Center for Molecular Medicine Cologne

Career Advancement Groups

The Career Advancement Program (CAP) has been specifically designed to support high-potential mid-career scientists of the Medical Faculty aiming for full professorships or equivalent leadership positions at non-university research institutions. If required the CMMC provides temporarily access to high-quality laboratory space in the CMMC Research Building, access to the research infrastructure and administrative support as well as support aimed at enhancing their scientific expertise and professional skills base. The CMMC currently supports the following 8 CAP-groups.

Dissecting the molecular mechanisms of tumor evolution and therapy resistance

A major factor limiting the survival of cancer patients is the lack of durable treatment response and the emergence of therapy resistant disease. The causal genetic and epigenetic mechanisms driving tumor evolution and therapy resistance are still largely unknown. However, we consider a detailed knowledge of these processes vital in order to improve existing and design novel treatment strategies. Accordingly, our group explores the molecular determinants of tumor development and therapy response by combining forward genetic screens and data-driven molecular biology with a special focus on lung and head and neck cancer.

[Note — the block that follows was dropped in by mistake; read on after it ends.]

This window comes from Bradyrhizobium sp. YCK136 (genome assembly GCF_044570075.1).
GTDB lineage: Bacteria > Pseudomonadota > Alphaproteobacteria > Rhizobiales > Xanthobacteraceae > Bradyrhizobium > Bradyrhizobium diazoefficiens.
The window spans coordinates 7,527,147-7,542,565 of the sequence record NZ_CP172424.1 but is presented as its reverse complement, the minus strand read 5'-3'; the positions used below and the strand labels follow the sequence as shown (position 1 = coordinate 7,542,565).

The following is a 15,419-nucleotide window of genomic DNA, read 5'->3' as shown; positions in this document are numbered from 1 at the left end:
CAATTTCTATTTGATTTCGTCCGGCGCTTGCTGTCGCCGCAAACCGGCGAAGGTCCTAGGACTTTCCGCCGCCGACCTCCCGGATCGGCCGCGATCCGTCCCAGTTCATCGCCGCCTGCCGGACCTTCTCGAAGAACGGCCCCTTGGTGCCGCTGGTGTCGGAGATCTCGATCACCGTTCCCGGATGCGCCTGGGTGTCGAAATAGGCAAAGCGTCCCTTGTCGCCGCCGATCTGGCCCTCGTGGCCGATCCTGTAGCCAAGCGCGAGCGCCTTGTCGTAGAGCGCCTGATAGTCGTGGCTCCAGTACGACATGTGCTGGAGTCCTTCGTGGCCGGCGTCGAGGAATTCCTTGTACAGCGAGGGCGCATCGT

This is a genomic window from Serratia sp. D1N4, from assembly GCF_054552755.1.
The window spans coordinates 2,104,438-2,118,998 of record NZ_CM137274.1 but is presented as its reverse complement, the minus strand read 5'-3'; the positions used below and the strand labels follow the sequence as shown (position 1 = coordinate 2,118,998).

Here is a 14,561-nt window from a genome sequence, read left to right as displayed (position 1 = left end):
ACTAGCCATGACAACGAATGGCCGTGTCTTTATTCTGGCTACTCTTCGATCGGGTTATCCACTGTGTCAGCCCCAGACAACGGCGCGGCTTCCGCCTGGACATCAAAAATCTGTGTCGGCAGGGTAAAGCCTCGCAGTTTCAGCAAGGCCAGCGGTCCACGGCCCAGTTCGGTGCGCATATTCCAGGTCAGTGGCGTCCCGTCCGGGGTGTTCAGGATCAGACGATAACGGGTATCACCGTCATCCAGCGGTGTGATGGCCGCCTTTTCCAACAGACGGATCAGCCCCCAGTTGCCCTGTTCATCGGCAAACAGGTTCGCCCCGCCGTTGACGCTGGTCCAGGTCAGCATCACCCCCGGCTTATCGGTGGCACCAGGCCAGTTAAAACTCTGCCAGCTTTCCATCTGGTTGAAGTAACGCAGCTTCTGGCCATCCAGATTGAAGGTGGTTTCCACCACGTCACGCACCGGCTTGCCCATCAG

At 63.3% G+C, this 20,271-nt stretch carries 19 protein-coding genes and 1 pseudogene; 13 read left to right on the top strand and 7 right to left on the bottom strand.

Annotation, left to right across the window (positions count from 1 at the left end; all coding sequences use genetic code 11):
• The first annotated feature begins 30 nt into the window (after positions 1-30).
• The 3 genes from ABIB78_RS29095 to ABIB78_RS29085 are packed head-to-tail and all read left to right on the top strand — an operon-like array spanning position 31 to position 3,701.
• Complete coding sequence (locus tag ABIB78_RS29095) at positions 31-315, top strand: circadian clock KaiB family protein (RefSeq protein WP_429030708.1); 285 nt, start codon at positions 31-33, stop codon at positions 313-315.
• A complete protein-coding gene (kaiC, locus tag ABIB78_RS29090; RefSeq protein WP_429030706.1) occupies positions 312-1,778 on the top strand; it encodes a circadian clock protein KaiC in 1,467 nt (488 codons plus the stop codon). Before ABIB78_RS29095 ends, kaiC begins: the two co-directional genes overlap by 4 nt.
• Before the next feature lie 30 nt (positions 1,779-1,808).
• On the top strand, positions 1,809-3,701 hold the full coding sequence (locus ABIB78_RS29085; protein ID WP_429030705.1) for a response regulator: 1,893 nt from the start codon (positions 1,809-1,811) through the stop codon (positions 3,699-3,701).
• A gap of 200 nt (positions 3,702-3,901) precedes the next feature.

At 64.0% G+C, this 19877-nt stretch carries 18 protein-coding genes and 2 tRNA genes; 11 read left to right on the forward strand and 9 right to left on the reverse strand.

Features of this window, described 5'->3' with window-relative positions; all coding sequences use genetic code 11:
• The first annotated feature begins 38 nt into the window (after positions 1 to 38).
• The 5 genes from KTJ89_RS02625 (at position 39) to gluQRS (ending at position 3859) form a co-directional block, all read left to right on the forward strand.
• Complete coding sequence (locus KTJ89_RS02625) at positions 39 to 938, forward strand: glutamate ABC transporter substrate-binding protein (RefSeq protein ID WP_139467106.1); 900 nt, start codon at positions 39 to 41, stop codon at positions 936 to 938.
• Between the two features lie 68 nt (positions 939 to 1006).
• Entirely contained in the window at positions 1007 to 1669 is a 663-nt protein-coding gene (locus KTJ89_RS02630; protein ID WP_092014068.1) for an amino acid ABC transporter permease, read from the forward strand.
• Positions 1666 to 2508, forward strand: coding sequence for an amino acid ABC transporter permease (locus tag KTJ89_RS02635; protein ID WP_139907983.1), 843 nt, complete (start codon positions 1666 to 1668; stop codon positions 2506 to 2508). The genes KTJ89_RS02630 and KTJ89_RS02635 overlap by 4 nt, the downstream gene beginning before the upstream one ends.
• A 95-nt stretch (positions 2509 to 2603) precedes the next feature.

Immunobiology of glomerular diseases

The kidney contains a dense network of immune cells, which is of central importance for organ homeostasis but can also lead to tissue damage and ultimately renal failure. While both kidney biology and renal immunology have made tremendous progress in the past, the interaction between kidney cells like tubulus cells or podocytes and immune cells is still poorly understood.

We are currently investigating the following areas:

  1. Characterization of the anti-inflammatory properties of cDC1 and checkpoint proteins: Based on our recent data, cDC1 have robust anti-inflammatory properties in glomerulonephritis. Therefore, we use kidney disease models, flow cytometry and advanced imaging methods to understand their exact molecular function.
  2. Analysis of glomerular pro-inflammatory signaling: Glomerulonephritis is a specific inflammation of the renal filtering unit. Renal cells like podocytes are among the first responders to tissue injury. We analyze and try to modulate the inflammatory environment in glomeruli to prevent disease progression right where it starts.